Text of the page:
6 thoughts on “On Boyhood, Birth of a Nation and Being a White Critic”
Whether there is or isn’t a case of racism existent in Boyhood (which I loved by the way), I think the conversations need to be had. As people who inherently have some kind of privilege we are often unintentionally guilty of just not thinking about or noticing things. The best way to breakdown privilege is by making people conscious of it and it becoming part of their normal thought patterns.
For sure. Like, I’m all for making fun of poorly-written articles, but when its paired with the dismissal of a person’s perspective by a bunch of people with privilege (like myself), it leaves an especially sour taste. Worth everyone taking a second to think about this sort of thing!
The reality is that there are a whole bunch of talented white guys stabbing each other in the back to get ahead. One way to do it is to accuse each other of racism.
Perhaps that’s true, but honestly my experience – observed and personal – is that most critics are quite supportive of other critics. Snark tends to be directed at outsiders, which is fine if someone’s genuinely written something dumb but is certainly problematic in this case. As I said in the piece, I don’t think it’s intentionally racist or anything, just ill-considered.
Since I was addressed here, let me speak a couple words. That scene in BOYHOOD is *highly* problematic, and the lack of Latino characters in a state filled with them is a big issue. But there’s an argumentation problem here, which was my reason for the sneer response. Once you compare to BIRTH OF A NATION, there’s a whole can of issues that open up. As a historian first and a critic second, I find the characterization of BIRTH problematic here (you’d actually be hardpressed to find a film school that actually still teaches the film, especially since Griffith’s Biograph films, or his later 20s work, are far more innovative). But it’s simply a bad opening because it drops a Godwin’s Law (the author could have used hundreds of different films—it’s not like the history of American cinema is hard pressed to find racism), and to use it as an opening it feels like a grab for attention instead of careful articulation (which I think *does* in part follow). That was the only reason for my snark—it’s a poor way to get into a thorny subject.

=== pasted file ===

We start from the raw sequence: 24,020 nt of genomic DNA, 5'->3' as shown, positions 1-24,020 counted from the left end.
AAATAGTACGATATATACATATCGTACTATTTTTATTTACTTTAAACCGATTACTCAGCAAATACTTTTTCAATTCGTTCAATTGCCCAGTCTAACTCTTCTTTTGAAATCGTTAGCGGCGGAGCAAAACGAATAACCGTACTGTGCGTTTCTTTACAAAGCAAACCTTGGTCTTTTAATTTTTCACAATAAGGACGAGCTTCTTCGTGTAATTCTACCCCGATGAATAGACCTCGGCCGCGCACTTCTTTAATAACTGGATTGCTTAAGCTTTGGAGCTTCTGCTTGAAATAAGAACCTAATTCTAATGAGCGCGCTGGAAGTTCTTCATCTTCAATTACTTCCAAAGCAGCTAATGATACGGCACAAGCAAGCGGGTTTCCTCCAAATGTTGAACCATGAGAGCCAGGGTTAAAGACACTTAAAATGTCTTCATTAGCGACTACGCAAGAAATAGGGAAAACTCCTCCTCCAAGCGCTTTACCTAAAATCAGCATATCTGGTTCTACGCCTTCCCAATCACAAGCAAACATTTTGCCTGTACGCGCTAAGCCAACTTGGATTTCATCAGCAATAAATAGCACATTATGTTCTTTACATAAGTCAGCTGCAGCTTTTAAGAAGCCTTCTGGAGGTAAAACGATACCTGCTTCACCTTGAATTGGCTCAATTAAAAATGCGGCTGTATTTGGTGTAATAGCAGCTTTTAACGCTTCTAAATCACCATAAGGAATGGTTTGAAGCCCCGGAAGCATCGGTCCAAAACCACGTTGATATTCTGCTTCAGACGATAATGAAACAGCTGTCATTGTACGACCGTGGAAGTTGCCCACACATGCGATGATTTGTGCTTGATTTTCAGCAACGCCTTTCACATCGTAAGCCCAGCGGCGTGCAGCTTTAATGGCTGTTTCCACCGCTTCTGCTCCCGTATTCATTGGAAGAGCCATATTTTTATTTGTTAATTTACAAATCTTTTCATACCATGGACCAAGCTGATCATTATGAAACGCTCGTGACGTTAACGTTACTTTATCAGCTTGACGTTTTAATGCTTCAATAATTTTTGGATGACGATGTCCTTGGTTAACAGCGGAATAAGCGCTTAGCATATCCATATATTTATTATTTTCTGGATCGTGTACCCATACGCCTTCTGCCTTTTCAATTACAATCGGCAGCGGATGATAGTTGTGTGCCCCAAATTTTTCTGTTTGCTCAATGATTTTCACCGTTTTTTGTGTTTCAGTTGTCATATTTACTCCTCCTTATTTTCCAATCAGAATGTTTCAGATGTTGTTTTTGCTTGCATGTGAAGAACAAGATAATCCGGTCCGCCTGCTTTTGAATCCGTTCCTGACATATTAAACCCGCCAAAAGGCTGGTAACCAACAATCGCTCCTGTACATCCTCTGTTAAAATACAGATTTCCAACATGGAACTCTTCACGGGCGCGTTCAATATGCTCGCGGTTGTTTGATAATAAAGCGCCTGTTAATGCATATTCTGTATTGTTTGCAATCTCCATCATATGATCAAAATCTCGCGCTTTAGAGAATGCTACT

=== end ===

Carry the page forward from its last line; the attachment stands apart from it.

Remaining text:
Thanks for your considered response, Peter. I should note that I don’t feel that any one of those tweets, by itself, is problematic – I agree, as I mentioned in the piece, that it’s an “ill-considered analogy.” (Looking through Agosto’s blog, she doesn’t write on film particularly often, so I suspect she was just selecting an obvious overtly racist film from which to begin her argument.) I was more troubled by the groupthink that had pretty much every prominent (and, generally, white) critic on Film Twitter putting the boot in on the piece, and only after Sam Adams (another prominent white critic, and like yourself a critic I respect greatly) brought it to people’s attention. And when I tried to challenge people on Twitter about it (including yourself – https://twitter.com/ccpopculture/status/567796211131916288), no-one seemed interested in engaging (perhaps because I lack sufficient “Twitter cred”).
I don’t think that you, or any of the other critics bagging on the lede are racist (with the possible exception of this tweet – https://twitter.com/rgodfrey/status/567780870615216128): I do think that, observed from the outside, this sort of en masse snark directed at an outsider has some troubling (unintentional) connotations. The intent of the snark might have been to deride a poor comparison, but when everyone’s doing it rather than engaging with the actual issues it comes across wrong (this is pretty endemic to Twitter as a whole, of course), and from my perspective, the wider response is, itself, “a poor way to get into a thorny subject.”
Thanks again for your response. I hope it’s clear that this intended to be in any way a personal attack on you or the other critics mentioned – I really admire you guys – but rather a reaction to a wider Twitter trend.